# Dynamic consistency for stochastic optimal control problems

## Abstract

For a sequence of dynamic optimization problems, we aim at discussing a notion of consistency over time. This notion can be informally introduced as follows. At the very first time step *t*_{0}, the decision maker formulates an optimization problem that yields optimal decision rules for all the forthcoming time steps *t*_{0},*t*_{1},…,*T*; at the next time step *t*_{1}, he is able to formulate a new optimization problem starting at time *t*_{1} that yields a new sequence of optimal decision rules. This process can be continued until the final time *T* is reached. A family of optimization problems formulated in this way is said to be dynamically consistent if the optimal strategies obtained when solving the original problem remain optimal for all subsequent problems. The notion of dynamic consistency, well-known in the field of economics, has been recently introduced in the context of risk measures, notably by Artzner et al. (Ann. Oper. Res. 152(1):5–22, 2007) and studied in the stochastic programming framework by Shapiro (Oper. Res. Lett. 37(3):143–147, 2009) and for Markov Decision Processes (MDP) by Ruszczynski (Math. Program. 125(2):235–261, 2010). We here link this notion with the concept of “state variable” in MDP, and show that a significant class of dynamic optimization problems are dynamically consistent, provided that an adequate state variable is chosen.

### Keywords

Stochastic optimal control Dynamic consistency Dynamic programming Risk measures## 1 Introduction

Stochastic Optimal Control (SOC) is concerned with sequential decision-making under uncertainty. Consider a dynamical process that can be influenced by exogenous noises as well as decisions one has to make at every time step. The decision maker wants to optimize the behavior of the dynamical system (for instance, minimize a production cost) over a certain time horizon. As the system evolves, observations of the system are made; we here suppose that the decision maker is able to keep in memory all the past observations. Naturally, it is generally more profitable for him to adapt his decisions to the observations he makes of the system. He is hence looking for strategies rather than simple decisions. In other words, he is looking for applications that map every possible history of the observations to corresponding decisions. Because the number of time steps may be large, the representation of such an object is in general numerically intractable.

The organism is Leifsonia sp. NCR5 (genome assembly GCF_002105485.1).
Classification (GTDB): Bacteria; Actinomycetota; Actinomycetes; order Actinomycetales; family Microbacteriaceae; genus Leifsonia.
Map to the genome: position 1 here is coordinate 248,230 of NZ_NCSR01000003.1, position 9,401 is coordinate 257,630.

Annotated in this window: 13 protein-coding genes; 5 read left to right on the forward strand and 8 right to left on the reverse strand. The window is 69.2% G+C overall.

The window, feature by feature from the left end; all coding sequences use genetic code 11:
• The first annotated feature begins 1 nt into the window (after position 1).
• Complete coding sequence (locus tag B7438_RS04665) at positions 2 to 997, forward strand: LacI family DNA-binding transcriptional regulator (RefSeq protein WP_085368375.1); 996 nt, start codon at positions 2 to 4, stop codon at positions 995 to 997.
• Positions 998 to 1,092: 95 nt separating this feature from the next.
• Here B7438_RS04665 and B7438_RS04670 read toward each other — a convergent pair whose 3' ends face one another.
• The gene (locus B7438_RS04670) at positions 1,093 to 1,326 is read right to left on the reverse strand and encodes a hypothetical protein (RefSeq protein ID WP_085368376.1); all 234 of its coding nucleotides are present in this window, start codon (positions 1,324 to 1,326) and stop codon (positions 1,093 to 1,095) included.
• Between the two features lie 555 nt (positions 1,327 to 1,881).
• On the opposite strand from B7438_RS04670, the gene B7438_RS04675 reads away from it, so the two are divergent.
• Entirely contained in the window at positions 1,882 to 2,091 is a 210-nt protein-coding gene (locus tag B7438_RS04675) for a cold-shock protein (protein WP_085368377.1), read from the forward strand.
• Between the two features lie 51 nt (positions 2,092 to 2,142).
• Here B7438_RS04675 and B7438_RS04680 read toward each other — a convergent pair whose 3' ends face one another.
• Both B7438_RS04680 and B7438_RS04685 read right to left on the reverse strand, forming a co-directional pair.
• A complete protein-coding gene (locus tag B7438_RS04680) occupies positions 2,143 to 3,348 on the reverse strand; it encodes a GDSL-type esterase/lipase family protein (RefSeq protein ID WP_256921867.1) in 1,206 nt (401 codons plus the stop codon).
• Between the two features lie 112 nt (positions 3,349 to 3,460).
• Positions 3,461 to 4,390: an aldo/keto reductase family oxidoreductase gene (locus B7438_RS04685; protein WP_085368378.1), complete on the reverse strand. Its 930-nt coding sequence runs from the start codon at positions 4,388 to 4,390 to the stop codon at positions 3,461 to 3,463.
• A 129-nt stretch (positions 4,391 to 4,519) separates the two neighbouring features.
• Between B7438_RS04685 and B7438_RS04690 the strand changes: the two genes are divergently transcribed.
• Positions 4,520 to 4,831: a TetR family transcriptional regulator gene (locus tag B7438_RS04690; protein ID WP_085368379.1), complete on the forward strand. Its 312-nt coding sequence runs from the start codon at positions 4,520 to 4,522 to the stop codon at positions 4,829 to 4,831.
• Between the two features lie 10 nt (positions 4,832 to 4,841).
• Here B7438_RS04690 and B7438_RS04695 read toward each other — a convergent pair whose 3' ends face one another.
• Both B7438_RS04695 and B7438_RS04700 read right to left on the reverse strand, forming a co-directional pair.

However, an amount of information lighter than the whole history of the system is often sufficient to make an optimal decision. In the seminal work of Bellman (1957), the minimal information on the system that is necessary to make the optimal decision plays a crucial role; it is called the *state variable* (see Whittle 1982, for a more formal definition). Moreover, the Dynamic Programming (DP) principle provides a way to compute the optimal strategies when the state space dimension is not too large (see Bertsekas 2000, for a broad overview on DP). The aim of this paper is to establish a link between the concept of state variable and the notion of dynamic consistency.

The notion of “consistent course of action” (see Peleg and Yaari 1973) is well-known in the field of economics, with the seminal work of Strotz (1955–1956): an individual having planned his consumption trajectory is consistent if, reevaluating his plans later on, he does not deviate from the originally chosen plan. This idea of consistency as “sticking to one’s plan” may be extended to the uncertain case where plans are replaced by decision rules (“Do thus-and-thus if you find yourself in this portion of state space with this amount of time left”, Richard Bellman cited in Dreyfus 2002): Hammond (1976) addresses “consistency” and “coherent dynamic choice”, Kreps and Porteus (1978) refers to “temporal consistency”. Dynamic or time consistency has been introduced in the context of risk measures (see Riedel 2004; Detlefsen and Scandolo 2005; Cheridito et al. 2006; Artzner et al. 2007, for definitions and properties of coherent and consistent dynamic risk measures). Time consistency has then been studied in the stochastic programming framework by Shapiro (2009) and for Markov Decision Processes by Ruszczynski (2010). In this paper, we rather use the (almost equivalent) definition of time consistency given by Ekeland and Lazrak (2006), which is more intuitive and seems better suited in the framework of optimal control problems. We see that terminology varies among authors between dynamic, temporal or time consistency. The term “time consistency” being attached in our community to dynamic risk measures, we will rather use the term “dynamic consistency” for optimal control problems. In this context, the property of dynamic consistency is loosely stated as follows. The decision maker formulates an optimization problem at time *t*_{0} that yields a sequence of optimal decision rules for *t*_{0} and for the following time steps *t*_{1},…,*t*_{N}=*T*. Then, at the next time step *t*_{1}, he formulates a new problem starting at *t*_{1} that yields a new sequence of optimal decision rules from time steps *t*_{1} to *T*. Suppose the process continues until time *T* is reached. The sequence of optimization problems is said to be dynamically consistent if the optimal strategies obtained when solving the original problem at time *t*_{0} remain optimal for all subsequent problems. In other words, dynamic consistency means that strategies obtained by solving the problem at the very first stage do not have to be questioned later on.